Donna Saunders found a rather dif- “Here, our mortgage payments are
ferent niche that needed to be filled. “I the same as our council tax was in Loncould see that Spain was 10 years be- don, but I also work as a virtual assishind the UK in the treatment of pets tant to clients in London while we
and there was a real need for a good- become established.”
If you are interested in buying a
quality kennels,” she says.
A dog lover from Hertfordshire, she business abroad, you can find dozens to
quit her office job to move to Andalusia purchase that are already up and runand opened In The Dog House, a train- ning. The average purchase is a “lifeing centre/dog hotel set around a two- style” business such as a b&b or
hotel
worth
around
bedroom finca among the stunning boutique
peaks of the campo behind Málaga €250,000, says Rufus Bazley of
businessesforsale.com.
where professional cyclists train (in“British people still dominate the
thedoghousedtc.com).
“I built up the school and am now site, both buying and selling,” he says.
rushed off my feet with the demand for If you are planning to start a business
troubleshooting behavioural issues or beyond British shores, carry out redog-sitting services,” adds Saunders. “I search. “Make sure you do your due
pick up the dogs arriving on flights diligence on a business, using a local
from Dubai and Australia for their own- legal expert,” adds Bazley. “Lexoo.com
ers and care for them, train the locals’ is a good place to find one.”
It is a challenge navigating other
dogs, and I have one lady who travels
from Madrid because I am the only one countries’ bureaucracies, says Roo Lucas. “One of the hardest things is knowshe will trust with her dog.”
With 300 clients, it is a pretty full-on ing what to ask for – no one will
job that leaves her precious little time necessarily volunteer the information.
to sit by her swimming pool to admire But setting up a business in Spain is itthe spectacular views, so after eight self not too complicated.”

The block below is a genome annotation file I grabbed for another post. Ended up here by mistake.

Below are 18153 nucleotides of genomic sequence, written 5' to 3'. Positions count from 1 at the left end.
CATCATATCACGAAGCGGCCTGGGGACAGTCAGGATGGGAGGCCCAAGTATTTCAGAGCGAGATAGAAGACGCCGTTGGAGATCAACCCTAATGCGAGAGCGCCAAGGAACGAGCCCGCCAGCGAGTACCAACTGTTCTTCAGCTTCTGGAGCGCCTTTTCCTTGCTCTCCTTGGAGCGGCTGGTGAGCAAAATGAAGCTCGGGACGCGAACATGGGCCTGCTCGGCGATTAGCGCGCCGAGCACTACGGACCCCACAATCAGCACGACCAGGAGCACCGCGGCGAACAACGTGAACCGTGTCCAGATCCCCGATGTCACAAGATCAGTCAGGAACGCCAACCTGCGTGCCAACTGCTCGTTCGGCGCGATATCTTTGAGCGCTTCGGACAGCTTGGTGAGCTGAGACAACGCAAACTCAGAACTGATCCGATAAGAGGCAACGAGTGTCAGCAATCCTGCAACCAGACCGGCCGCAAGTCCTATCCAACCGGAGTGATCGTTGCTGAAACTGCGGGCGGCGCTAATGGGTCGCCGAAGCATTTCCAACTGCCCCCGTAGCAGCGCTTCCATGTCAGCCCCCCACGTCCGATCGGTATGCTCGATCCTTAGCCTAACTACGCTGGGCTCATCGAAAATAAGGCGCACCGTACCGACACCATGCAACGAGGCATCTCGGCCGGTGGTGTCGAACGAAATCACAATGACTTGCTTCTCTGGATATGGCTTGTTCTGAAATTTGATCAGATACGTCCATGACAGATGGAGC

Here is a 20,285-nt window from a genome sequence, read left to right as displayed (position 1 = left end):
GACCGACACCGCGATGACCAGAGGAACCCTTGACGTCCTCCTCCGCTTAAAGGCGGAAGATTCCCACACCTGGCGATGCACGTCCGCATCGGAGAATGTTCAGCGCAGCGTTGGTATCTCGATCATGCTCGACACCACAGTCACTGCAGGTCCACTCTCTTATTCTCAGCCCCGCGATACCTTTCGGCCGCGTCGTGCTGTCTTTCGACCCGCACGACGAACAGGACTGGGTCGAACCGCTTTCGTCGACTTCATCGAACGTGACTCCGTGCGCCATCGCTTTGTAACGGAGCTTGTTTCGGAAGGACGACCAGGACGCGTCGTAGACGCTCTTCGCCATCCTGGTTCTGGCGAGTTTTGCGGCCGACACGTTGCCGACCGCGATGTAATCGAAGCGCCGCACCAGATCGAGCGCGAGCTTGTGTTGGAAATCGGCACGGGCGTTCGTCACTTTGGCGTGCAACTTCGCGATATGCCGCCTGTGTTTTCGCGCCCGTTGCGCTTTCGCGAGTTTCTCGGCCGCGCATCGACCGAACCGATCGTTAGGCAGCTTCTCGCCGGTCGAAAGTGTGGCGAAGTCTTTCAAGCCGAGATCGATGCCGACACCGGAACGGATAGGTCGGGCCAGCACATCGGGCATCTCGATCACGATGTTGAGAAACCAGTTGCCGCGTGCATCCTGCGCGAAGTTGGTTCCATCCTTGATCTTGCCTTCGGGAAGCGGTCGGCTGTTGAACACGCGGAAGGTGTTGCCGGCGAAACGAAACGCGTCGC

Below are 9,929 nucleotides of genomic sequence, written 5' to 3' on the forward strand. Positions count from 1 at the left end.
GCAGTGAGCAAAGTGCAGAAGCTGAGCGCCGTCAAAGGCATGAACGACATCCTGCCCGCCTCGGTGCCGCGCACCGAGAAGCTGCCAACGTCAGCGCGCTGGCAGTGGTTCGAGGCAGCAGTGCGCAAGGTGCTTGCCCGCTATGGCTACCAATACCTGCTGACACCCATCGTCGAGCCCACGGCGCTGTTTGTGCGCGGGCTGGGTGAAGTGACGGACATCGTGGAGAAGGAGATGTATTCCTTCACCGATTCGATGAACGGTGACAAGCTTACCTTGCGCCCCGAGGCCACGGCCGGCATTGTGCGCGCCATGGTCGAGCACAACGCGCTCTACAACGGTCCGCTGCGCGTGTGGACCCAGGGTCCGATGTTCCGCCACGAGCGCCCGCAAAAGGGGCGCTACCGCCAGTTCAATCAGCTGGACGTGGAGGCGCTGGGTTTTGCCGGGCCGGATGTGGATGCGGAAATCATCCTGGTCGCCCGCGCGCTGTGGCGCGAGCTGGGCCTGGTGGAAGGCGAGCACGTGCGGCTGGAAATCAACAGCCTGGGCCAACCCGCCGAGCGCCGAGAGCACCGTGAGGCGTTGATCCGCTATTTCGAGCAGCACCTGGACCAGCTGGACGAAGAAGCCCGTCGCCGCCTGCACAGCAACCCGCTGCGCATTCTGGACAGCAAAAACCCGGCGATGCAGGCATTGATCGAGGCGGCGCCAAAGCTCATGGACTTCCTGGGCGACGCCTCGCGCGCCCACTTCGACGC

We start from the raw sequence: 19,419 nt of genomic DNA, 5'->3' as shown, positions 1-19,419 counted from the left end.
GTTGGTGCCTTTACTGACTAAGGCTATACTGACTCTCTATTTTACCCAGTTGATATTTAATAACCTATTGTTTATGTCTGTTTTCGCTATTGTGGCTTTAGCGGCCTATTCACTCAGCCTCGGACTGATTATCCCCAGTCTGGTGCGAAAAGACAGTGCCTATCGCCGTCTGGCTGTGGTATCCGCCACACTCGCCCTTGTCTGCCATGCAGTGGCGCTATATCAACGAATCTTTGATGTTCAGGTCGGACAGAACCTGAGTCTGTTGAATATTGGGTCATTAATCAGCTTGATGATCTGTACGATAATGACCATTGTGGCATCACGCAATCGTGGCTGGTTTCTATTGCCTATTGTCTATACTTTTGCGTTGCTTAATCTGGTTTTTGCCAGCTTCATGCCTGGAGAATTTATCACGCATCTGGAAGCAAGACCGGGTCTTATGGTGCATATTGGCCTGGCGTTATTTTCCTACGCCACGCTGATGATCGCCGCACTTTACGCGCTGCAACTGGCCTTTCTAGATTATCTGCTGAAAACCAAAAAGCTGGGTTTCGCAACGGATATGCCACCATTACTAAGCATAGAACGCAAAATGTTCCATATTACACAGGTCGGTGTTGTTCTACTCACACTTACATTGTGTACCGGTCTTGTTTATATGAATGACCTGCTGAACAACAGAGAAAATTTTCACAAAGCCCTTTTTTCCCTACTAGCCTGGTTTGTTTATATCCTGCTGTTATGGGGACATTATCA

FOR SALE
Ready-made businesses in Europe
WINE
LOT, FRANCE
This organic vineyard
comes with all the
equipment needed to
create your own vintage.
There are more than
three acres of vines.
Guide Price: €689,000
Agent: Leggett (0033 553 60 84
88; frenchestateagents.com)
HOTEL
VAR, FRANCE
There is a small b&b and
restaurant here which
could be turned into a
boutique hotel. There is
a swimming pool and it
is 19 miles from the sea.
Guide Price: €4.5 million
Agent: Knight Frank (020 7861
1139; knightfrank.com)
YOGA RETREAT
MARCHE, ITALY
With 91 acres in rolling
hills, this yoga business
has an international
reputation. There is a
yoga platform and a
saltwater pool.
Guide Price: €1,950,000
Agent: Savills (020 7016 3740;
savills.com)
15
Saturday 7 April 2018 The Daily Telegraph
***
A DV I C E
THE
P RO P E RT Y
DOCTORS
LEGAL ISSUES
DAVID
FLEMING
LAWYER
Whether the landlord is entitled
to ask for a set of keys to a flat
depends on the terms of the
tenancy agreement or lease
Q
My daughter has lived in a first
floor flat for more than 20
years. During that time a
succession of landlords have,
almost annually, sold the property on
to others. Last year a new landlord
took over and modernised the whole
building, taking much more interest in
the renovations and the tenants.
However, he is due to visit and is
asking for duplicate keys to be cut
so he can inspect the flat at a time that
suits him.
Is this normal and is he within his
rights to ask this? It seems an invasion
of privacy to me, especially as my
daughter has never failed to pay her
rent and the flat is immaculate.
JG, BY EMAIL
TAXES
NICOLA
MANCLARK
TAX SPECIALIST
Q
In the Eighties as my parentsin-law became more frail, we
bought a house for them to live
in rent free. We moved in there
briefly, and it has been let
intermittently since.
We believed that for the period it
LETTING
PHIL
STEWARDSON
LANDLORD
Q
In the south-east, where I live,
property is too expensive to get
a return. I am thinking of
investing in the north, but as
it’s 200 miles away, I am wondering if
this is a viable option?
GG, BY EMAIL
A
I am not clear whether your
daughter actually owns her flat
(i.e. she has a long lease and
only pays ground rent), or
whether she is a tenant and she pays a
full monthly rent to the landlord.
The question of whether the
landlord is entitled to ask for the keys
to your daughter’s flat depends on the
terms of the tenancy agreement. In
either case, particularly in the case of a
flat that is owned on a long lease, this
is unusual.
Most tenancy agreements and leases
state that the tenant has to allow the